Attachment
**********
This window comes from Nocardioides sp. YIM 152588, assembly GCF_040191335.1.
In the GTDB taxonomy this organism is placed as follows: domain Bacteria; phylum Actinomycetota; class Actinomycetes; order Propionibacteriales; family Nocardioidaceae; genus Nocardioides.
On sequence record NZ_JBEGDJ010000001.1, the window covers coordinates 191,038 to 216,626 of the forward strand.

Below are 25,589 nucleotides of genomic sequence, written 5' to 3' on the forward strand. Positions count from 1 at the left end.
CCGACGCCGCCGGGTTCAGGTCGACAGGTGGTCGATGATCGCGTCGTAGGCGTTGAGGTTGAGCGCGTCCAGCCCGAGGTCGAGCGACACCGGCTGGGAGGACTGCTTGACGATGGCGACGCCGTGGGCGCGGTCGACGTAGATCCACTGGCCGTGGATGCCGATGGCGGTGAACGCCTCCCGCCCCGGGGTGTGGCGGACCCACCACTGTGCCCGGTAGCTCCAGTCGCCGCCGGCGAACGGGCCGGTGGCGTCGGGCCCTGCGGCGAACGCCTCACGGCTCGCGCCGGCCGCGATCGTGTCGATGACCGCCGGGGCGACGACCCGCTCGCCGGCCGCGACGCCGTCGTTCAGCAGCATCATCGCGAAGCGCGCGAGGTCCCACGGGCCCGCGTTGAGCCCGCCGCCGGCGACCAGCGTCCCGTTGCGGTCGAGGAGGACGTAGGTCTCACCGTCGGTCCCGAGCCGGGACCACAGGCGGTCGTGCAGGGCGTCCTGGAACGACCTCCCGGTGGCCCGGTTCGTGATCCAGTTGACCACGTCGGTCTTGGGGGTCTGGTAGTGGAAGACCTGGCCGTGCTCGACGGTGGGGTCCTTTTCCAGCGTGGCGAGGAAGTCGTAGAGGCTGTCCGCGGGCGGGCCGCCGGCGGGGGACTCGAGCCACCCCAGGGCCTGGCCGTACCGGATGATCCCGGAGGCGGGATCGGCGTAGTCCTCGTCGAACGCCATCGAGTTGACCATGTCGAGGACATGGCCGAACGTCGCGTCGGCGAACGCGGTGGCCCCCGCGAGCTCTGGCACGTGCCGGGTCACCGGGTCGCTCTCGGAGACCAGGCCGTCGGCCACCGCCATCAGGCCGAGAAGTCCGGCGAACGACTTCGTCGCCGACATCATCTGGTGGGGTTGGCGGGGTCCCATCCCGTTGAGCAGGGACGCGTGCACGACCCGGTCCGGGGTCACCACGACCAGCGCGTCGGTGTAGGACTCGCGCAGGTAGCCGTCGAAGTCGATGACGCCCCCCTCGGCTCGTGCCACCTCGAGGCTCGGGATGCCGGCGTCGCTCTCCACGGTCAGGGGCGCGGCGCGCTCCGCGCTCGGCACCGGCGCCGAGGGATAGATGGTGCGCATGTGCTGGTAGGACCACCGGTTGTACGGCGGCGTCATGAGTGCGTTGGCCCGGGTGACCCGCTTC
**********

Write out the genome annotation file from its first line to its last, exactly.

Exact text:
This window comes from Nocardioides sp. YIM 152588, assembly GCF_040191335.1.
In the GTDB taxonomy this organism is placed as follows: domain Bacteria; phylum Actinomycetota; class Actinomycetes; order Propionibacteriales; family Nocardioidaceae; genus Nocardioides.
On sequence record NZ_JBEGDJ010000001.1, the window covers coordinates 191,038 to 216,626 of the forward strand.

Below are 25,589 nucleotides of genomic sequence, written 5' to 3' on the forward strand. Positions count from 1 at the left end.
CCGACGCCGCCGGGTTCAGGTCGACAGGTGGTCGATGATCGCGTCGTAGGCGTTGAGGTTGAGCGCGTCCAGCCCGAGGTCGAGCGACACCGGCTGGGAGGACTGCTTGACGATGGCGACGCCGTGGGCGCGGTCGACGTAGATCCACTGGCCGTGGATGCCGATGGCGGTGAACGCCTCCCGCCCCGGGGTGTGGCGGACCCACCACTGTGCCCGGTAGCTCCAGTCGCCGCCGGCGAACGGGCCGGTGGCGTCGGGCCCTGCGGCGAACGCCTCACGGCTCGCGCCGGCCGCGATCGTGTCGATGACCGCCGGGGCGACGACCCGCTCGCCGGCCGCGACGCCGTCGTTCAGCAGCATCATCGCGAAGCGCGCGAGGTCCCACGGGCCCGCGTTGAGCCCGCCGCCGGCGACCAGCGTCCCGTTGCGGTCGAGGAGGACGTAGGTCTCACCGTCGGTCCCGAGCCGGGACCACAGGCGGTCGTGCAGGGCGTCCTGGAACGACCTCCCGGTGGCCCGGTTCGTGATCCAGTTGACCACGTCGGTCTTGGGGGTCTGGTAGTGGAAGACCTGGCCGTGCTCGACGGTGGGGTCCTTTTCCAGCGTGGCGAGGAAGTCGTAGAGGCTGTCCGCGGGCGGGCCGCCGGCGGGGGACTCGAGCCACCCCAGGGCCTGGCCGTACCGGATGATCCCGGAGGCGGGATCGGCGTAGTCCTCGTCGAACGCCATCGAGTTGACCATGTCGAGGACATGGCCGAACGTCGCGTCGGCGAACGCGGTGGCCCCCGCGAGCTCTGGCACGTGCCGGGTCACCGGGTCGCTCTCGGAGACCAGGCCGTCGGCCACCGCCATCAGGCCGAGAAGTCCGGCGAACGACTTCGTCGCCGACATCATCTGGTGGGGTTGGCGGGGTCCCATCCCGTTGAGCAGGGACGCGTGCACGACCCGGTCCGGGGTCACCACGACCAGCGCGTCGGTGTAGGACTCGCGCAGGTAGCCGTCGAAGTCGATGACGCCCCCCTCGGCTCGTGCCACCTCGAGGCTCGGGATGCCGGCGTCGCTCTCCACGGTCAGGGGCGCGGCGCGCTCCGCGCTCGGCACCGGCGCCGAGGGATAGATGGTGCGCATGTGCTGGTAGGACCACCGGTTGTACGGCGGCGTCATGAGTGCGTTGGCCCGGGTGACCCGCTTC